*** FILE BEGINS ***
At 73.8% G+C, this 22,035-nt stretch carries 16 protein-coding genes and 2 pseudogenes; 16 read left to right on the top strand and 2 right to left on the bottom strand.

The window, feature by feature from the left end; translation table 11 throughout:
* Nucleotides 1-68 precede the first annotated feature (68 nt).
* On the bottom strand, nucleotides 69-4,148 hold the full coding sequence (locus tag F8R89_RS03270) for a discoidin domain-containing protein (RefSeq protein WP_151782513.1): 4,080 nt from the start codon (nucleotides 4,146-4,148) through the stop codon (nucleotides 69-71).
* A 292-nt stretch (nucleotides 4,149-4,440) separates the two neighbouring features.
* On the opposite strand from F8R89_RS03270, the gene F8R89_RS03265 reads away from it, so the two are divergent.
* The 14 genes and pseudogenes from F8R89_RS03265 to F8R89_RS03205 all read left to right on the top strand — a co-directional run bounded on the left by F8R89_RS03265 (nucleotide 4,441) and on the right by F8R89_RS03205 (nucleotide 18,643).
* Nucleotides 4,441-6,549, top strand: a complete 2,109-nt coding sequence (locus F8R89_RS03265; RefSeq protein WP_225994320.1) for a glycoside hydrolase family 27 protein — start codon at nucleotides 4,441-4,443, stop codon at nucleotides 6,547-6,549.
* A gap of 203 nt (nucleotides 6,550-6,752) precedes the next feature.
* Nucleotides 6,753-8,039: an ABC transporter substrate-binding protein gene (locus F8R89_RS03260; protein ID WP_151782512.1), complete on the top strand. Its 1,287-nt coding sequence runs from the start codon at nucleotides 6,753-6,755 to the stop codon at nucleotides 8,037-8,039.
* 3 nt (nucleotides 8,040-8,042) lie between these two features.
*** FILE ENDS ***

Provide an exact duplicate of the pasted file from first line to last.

At 73.8% G+C, this 22,035-nt stretch carries 16 protein-coding genes and 2 pseudogenes; 16 read left to right on the top strand and 2 right to left on the bottom strand.

The window, feature by feature from the left end; translation table 11 throughout:
* Nucleotides 1-68 precede the first annotated feature (68 nt).
* On the bottom strand, nucleotides 69-4,148 hold the full coding sequence (locus tag F8R89_RS03270) for a discoidin domain-containing protein (RefSeq protein WP_151782513.1): 4,080 nt from the start codon (nucleotides 4,146-4,148) through the stop codon (nucleotides 69-71).
* A 292-nt stretch (nucleotides 4,149-4,440) separates the two neighbouring features.
* On the opposite strand from F8R89_RS03270, the gene F8R89_RS03265 reads away from it, so the two are divergent.
* The 14 genes and pseudogenes from F8R89_RS03265 to F8R89_RS03205 all read left to right on the top strand — a co-directional run bounded on the left by F8R89_RS03265 (nucleotide 4,441) and on the right by F8R89_RS03205 (nucleotide 18,643).
* Nucleotides 4,441-6,549, top strand: a complete 2,109-nt coding sequence (locus F8R89_RS03265; RefSeq protein WP_225994320.1) for a glycoside hydrolase family 27 protein — start codon at nucleotides 4,441-4,443, stop codon at nucleotides 6,547-6,549.
* A gap of 203 nt (nucleotides 6,550-6,752) precedes the next feature.
* Nucleotides 6,753-8,039: an ABC transporter substrate-binding protein gene (locus F8R89_RS03260; protein ID WP_151782512.1), complete on the top strand. Its 1,287-nt coding sequence runs from the start codon at nucleotides 6,753-6,755 to the stop codon at nucleotides 8,037-8,039.
* 3 nt (nucleotides 8,040-8,042) lie between these two features.